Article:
Door trimming progress

I did the initial trimming of the edges of both doors with the Dremel:

Trimming off outside door edges

All door edges trimmed off

Then started the real journey of fitting the doors - I started by making small notches with the Dremel, slowly making them deeper until I reached inner surface of the cabin cover all around the door:

Notches around door to find proper trimming depth

Door in place after initial trimming

After this I trimmed off the index hole "flaps", and now I have a TON more sanding/trimming ahead to get the doors to actually fit in the cabin cover. Sand, try it on, still doesn't fit, take it off, rinse, repeat - that's my life now :)

In the meantime, I also 3D printed the door strut placeholder, which will be used for drilling the gas strut attach brackets into the door:

3D printed gas struct placeholder next to the actual gas strut

Time lapse:


Total cabin door rivets: 32
Total cabin door time: 69.6h

Baggage door mostly completed

With the baggage floors riveted on, I moved to the next section, riveted the door hinge frame, and attached the door (using the split pin mod that others have also used):

Baggage door installed in place

Door attach pin, split in the middle and folded into the door

Baggage door strike plate


Door seal applied around the door borders


The only thing left on this section is to attach the left baggage cover, which I'll do later along with the section 35 panels.

Time lapse: 


Total baggage door rivets: 173
Total baggage door time: 14.3h

Rear seat floors and mid seat rails installed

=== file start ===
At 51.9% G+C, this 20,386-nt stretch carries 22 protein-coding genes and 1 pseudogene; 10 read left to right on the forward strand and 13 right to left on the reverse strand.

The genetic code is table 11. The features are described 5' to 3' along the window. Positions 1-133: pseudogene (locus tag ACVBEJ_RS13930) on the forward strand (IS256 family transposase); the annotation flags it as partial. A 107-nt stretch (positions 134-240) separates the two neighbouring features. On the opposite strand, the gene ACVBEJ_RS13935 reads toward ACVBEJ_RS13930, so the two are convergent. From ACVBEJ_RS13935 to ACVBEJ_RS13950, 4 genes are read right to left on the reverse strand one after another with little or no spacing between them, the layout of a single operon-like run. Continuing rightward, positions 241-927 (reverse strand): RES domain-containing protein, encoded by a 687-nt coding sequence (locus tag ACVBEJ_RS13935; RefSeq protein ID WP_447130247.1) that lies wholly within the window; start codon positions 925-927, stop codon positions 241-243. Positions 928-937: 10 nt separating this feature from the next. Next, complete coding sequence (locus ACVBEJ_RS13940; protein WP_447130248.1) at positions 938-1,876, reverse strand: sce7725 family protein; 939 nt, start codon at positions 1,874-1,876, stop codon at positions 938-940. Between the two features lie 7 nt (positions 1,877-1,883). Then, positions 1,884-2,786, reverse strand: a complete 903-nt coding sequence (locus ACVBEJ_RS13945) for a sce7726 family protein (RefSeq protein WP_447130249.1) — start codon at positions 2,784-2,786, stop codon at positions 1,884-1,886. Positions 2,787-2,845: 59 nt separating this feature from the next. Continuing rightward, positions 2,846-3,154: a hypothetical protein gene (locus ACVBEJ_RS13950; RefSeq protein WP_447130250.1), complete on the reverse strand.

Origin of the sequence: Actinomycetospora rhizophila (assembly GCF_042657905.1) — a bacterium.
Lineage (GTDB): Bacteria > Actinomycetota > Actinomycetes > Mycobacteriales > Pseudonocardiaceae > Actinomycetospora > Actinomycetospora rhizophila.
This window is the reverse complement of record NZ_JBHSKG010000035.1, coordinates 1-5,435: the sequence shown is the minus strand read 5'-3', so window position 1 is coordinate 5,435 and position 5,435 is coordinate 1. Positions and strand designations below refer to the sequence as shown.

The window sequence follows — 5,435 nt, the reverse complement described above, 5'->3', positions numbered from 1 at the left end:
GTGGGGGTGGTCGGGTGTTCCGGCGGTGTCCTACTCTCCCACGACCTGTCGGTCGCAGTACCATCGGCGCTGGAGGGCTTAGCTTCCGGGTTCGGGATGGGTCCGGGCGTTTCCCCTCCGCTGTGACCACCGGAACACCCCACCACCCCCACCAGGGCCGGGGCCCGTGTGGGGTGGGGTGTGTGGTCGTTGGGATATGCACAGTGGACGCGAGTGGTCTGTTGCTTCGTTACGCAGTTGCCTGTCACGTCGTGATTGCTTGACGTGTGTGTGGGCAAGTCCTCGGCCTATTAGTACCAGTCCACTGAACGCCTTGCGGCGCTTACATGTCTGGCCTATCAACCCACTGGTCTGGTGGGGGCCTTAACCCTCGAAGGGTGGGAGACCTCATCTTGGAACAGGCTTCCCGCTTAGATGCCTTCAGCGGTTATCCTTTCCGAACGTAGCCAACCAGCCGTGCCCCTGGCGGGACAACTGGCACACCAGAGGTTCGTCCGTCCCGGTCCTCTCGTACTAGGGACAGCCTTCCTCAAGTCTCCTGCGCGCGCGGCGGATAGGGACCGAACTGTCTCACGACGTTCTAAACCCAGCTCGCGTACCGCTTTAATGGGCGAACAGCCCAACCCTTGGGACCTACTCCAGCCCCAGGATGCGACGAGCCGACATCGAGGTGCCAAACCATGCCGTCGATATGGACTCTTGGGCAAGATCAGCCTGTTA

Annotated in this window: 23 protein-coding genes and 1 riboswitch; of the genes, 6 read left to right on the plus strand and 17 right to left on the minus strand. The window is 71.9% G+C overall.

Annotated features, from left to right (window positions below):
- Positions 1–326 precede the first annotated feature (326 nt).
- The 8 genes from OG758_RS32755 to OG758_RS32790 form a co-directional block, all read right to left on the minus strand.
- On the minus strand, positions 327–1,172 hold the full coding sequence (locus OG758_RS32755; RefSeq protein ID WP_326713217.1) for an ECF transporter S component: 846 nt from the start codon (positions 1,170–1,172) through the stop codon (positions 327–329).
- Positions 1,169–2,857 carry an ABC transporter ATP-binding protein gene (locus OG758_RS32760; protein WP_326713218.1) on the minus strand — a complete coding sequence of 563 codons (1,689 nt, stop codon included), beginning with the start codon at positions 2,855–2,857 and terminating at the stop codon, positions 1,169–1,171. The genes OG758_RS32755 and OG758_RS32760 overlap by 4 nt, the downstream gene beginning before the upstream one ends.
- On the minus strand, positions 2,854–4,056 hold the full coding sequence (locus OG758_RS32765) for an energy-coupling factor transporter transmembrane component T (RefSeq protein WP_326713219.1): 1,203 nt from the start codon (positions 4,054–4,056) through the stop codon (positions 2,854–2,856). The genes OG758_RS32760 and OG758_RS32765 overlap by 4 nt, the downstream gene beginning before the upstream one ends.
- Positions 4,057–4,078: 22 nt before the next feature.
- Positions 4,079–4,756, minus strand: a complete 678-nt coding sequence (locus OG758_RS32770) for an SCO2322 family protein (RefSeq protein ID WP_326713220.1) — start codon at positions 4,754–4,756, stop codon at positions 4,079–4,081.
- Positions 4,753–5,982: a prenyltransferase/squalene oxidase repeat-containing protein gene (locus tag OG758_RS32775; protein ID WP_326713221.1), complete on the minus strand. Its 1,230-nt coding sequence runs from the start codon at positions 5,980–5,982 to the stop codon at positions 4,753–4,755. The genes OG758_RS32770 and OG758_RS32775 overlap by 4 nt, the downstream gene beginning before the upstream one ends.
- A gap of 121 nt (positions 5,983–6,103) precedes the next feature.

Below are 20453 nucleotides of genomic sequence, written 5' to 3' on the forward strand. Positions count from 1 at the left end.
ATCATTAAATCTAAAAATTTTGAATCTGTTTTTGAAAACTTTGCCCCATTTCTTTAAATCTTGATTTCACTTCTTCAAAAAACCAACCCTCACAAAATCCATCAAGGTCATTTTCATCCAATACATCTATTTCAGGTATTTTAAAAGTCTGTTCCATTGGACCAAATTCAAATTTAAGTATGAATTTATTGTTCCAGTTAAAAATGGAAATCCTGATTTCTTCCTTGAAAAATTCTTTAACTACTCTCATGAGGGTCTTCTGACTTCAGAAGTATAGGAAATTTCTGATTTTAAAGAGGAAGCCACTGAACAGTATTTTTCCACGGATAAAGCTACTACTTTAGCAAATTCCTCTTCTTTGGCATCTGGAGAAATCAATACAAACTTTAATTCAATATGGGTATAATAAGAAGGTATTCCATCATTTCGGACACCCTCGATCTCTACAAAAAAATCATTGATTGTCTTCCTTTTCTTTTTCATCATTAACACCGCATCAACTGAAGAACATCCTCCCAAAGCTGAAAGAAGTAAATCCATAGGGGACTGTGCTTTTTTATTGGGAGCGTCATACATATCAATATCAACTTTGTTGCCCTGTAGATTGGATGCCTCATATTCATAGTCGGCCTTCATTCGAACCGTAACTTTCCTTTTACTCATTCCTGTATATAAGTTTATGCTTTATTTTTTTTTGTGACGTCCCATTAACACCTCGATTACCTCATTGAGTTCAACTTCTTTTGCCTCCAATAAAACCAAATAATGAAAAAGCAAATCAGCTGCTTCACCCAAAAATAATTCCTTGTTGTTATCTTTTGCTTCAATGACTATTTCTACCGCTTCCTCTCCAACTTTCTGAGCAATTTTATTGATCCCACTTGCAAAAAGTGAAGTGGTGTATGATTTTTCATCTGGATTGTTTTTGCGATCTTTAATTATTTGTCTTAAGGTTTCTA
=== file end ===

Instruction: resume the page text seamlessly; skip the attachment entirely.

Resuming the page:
Along with installing the baggage floors, I also installed the rear seat floors. I started by painting the seat belt attachment points, which I hadn't before for some reason:

Painting the protruding rear seat belt attachment points

Then protecting the conduit hole so the conduits don't get damaged by the edges:

Grommet edging to protect the rear seat floor conduit hole

And finally, actually riveting the floors, which was kind of annoying to do without getting inside the plane (which I'm avoiding since it's still on sawhorses):

Riveting the rear seat floors

Riveted rear seat floors

The mid seat rail support doesn't really have attachment instructions (an omission in the manual), but since this section calls for installing the seat floors over them, I also installed them at this time - they were a royal pain to get bolted down and torqued, and required 3 hands and a lot of contortionism:

Mid seat rail installed in place

I'm starting to look at my interior options so I can work on the other cover panels.


Time lapse: 


Total access cover and floor panel rivets: 516
Total access cover and floor panel time: 31.7h

Baggage area conduits and floors installed

The baggage area is mostly complete! It was also great to get a break from sanding fiberglass.

I ran and temporarily attached all the conduits underneath the rear seat and baggage floors:

Conduit run through side walls and underneath baggage floors

Conduit run underneath rear seat floors and baggage floors

Conduit runs underneath baggage floor and into tailcone

Right-side conduit runs underneath rear seat floor and baggage floor

Conduit going underneath step and being tied away from the bolt

After over a year waiting, I finally received the GripLockTies that will fit through the Clickbonds, so I got to work attaching the conduits:

GripLockTies are here!

Conduit runs attached with GripLockTies

I then proceeded to install and rivet the floors:

Rear seat and baggage floors being lowered into place

Baggage floors fully riveted

The right floor angle definitely requires two people to rivet:

Right baggage floor angle riveted in place

And, finally, I riveted the door channels:

Door channels and cover riveted in place

With this, I can actually install the baggage door.

Time lapse:


Total baggage area rivets: 635
Total baggage area time: 55.7h

Empennage fairing progress

I continued to make slow progress on the various fairings - I got the rudder top fairing ready to rivet:

Rudder top fairing match-drilled and clecoed in place

Backing strip attached to rudder top fairing